The activists gathered behind closed doors in a Houston hotel meeting room last week had long existed on the political fringe. They’d dismissed the science behind climate change, preached the virtues of fossil fuels and seethed about the Environmental Protection Agency’s power and reach.
They also had been largely ignored by many top federal officials. Until the election of President Trump.
But now, at the private meeting sponsored by a free-market think tank, the Heartland Institute, the activists were both giddy and grumpy. So much of what the Trump administration had done to roll back Obama-era environmental regulations was positive, they agreed, as were the White House’s efforts to promote the oil and gas industry and halt federal action to combat climate change.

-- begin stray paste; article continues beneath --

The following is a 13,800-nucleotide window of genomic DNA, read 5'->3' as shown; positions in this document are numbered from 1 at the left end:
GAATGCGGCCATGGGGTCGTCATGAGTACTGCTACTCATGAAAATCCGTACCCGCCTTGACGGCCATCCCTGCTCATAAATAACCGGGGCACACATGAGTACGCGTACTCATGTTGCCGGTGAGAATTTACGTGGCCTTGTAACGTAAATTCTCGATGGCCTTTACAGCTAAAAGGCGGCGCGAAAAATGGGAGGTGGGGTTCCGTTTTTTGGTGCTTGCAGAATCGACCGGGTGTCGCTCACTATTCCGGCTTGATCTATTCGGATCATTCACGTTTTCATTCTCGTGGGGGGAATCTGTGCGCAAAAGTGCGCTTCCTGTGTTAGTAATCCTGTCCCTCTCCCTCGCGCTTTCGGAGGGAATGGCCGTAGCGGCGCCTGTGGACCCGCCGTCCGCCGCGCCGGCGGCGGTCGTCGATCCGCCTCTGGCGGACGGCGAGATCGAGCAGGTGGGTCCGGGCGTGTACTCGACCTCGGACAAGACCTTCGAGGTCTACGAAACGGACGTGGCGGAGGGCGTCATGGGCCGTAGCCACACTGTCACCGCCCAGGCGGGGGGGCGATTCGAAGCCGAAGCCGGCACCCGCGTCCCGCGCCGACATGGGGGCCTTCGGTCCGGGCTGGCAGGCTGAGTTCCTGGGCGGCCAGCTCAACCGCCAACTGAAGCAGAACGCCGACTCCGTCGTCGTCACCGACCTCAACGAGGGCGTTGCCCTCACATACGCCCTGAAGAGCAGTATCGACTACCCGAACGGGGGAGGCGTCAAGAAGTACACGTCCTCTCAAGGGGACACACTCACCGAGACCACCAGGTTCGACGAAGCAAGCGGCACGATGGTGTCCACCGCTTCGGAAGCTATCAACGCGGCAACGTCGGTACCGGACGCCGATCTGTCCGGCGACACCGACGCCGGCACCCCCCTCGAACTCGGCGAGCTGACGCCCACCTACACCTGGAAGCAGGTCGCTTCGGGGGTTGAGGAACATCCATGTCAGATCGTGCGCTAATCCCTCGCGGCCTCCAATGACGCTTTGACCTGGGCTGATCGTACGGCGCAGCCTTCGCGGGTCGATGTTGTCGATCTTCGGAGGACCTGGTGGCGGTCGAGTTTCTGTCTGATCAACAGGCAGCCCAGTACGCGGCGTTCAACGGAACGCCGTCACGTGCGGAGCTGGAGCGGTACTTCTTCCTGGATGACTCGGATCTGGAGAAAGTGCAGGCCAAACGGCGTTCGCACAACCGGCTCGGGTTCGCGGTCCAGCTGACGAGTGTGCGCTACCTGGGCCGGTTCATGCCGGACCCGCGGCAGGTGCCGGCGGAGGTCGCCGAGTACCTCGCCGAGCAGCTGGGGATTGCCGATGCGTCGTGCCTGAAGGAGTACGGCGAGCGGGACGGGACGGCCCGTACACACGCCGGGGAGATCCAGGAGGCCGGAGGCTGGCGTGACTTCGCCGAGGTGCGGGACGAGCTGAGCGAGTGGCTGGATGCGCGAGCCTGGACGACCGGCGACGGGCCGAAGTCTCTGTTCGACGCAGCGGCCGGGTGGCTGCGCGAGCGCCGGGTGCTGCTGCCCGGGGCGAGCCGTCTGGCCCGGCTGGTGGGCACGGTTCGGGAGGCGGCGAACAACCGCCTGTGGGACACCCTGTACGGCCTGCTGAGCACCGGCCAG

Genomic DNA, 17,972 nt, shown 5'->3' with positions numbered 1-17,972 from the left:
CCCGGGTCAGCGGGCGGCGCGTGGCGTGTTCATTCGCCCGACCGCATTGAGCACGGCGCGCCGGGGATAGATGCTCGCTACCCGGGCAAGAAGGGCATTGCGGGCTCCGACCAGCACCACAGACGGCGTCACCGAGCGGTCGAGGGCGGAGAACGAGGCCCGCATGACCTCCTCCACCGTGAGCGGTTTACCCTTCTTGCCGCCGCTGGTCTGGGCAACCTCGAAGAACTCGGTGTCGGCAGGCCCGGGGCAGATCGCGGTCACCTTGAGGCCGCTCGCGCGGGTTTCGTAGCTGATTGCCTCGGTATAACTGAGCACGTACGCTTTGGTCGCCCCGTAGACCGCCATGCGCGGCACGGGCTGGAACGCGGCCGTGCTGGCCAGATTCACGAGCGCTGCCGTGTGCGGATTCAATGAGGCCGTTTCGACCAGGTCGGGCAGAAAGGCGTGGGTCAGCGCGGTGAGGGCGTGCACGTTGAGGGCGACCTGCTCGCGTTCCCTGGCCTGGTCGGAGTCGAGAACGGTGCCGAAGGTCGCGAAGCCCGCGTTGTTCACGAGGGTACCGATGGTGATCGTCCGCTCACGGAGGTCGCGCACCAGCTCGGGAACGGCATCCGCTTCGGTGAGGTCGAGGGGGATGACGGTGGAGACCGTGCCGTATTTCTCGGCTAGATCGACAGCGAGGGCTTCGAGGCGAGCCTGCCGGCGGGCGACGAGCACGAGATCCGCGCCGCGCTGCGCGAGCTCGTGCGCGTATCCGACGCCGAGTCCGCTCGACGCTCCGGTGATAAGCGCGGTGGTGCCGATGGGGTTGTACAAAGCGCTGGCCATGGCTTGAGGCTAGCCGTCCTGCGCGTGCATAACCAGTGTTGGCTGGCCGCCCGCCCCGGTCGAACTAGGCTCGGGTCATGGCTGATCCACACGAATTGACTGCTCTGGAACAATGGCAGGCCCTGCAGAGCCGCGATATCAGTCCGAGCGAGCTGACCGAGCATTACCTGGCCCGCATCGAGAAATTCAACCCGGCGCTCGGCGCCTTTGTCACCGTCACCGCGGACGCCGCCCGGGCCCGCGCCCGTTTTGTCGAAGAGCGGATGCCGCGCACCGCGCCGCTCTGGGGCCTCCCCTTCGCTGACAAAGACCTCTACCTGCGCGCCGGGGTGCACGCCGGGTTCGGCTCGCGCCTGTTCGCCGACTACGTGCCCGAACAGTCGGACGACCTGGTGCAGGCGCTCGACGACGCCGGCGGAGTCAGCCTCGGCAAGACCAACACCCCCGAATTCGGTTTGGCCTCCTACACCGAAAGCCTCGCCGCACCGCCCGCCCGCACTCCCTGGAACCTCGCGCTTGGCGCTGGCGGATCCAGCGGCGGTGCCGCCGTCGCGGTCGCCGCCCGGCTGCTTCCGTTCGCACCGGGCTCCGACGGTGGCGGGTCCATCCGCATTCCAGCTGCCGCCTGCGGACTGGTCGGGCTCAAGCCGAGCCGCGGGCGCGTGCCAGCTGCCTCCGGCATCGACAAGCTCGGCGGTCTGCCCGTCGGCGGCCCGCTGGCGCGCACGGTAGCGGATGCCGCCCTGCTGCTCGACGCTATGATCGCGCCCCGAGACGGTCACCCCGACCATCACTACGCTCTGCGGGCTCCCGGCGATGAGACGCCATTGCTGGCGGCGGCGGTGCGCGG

And yet, they said, it wasn’t nearly enough.
Heartland officials handed out a three-page “Energy Freedom Scorecard” that evaluated the extent to which Trump and his deputies had delivered on their top policy priorities. As much as they welcome the administration’s efforts, the scorecard made clear that they think the president could do more, much more.
As the article notes, US EPA Administrator Scott Priutt gave a video message to the think tank. After Priutt was nominated to that position in December, the Heartland Institute issued a press release praising the announcement.
Earlier in the year, the EPA had asked the Heartland Institute to help identify scientists to join the agency's "red team-blue team" effort to debate the science of climate change.
Here is a piece from E&E News about the think tank's close connection to the Trump Administration's EPA.